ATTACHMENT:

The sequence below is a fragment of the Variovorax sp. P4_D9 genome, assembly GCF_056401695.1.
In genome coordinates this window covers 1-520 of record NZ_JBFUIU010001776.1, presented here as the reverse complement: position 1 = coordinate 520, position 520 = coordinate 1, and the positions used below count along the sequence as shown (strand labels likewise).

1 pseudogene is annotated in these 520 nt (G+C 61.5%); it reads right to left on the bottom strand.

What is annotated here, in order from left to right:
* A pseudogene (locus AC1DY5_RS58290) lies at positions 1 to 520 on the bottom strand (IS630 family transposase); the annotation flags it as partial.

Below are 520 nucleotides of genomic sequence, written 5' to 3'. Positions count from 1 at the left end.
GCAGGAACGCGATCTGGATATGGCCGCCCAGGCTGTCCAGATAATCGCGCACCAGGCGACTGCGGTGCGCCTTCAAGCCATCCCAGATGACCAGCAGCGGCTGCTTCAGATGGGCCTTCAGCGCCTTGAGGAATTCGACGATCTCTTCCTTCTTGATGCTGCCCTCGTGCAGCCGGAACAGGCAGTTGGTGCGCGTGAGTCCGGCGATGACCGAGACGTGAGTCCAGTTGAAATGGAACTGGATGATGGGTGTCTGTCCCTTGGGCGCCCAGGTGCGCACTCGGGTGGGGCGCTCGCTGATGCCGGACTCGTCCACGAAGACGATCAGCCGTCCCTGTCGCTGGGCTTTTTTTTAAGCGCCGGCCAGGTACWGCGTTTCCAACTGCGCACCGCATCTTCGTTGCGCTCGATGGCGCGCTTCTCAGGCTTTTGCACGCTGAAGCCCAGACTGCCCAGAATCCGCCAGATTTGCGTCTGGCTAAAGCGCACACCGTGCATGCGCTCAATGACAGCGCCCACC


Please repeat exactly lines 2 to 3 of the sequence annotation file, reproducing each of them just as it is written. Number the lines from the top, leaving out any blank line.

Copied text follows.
In genome coordinates this window covers 1-520 of record NZ_JBFUIU010001776.1, presented here as the reverse complement: position 1 = coordinate 520, position 520 = coordinate 1, and the positions used below count along the sequence as shown (strand labels likewise).

1 pseudogene is annotated in these 520 nt (G+C 61.5%); it reads right to left on the bottom strand.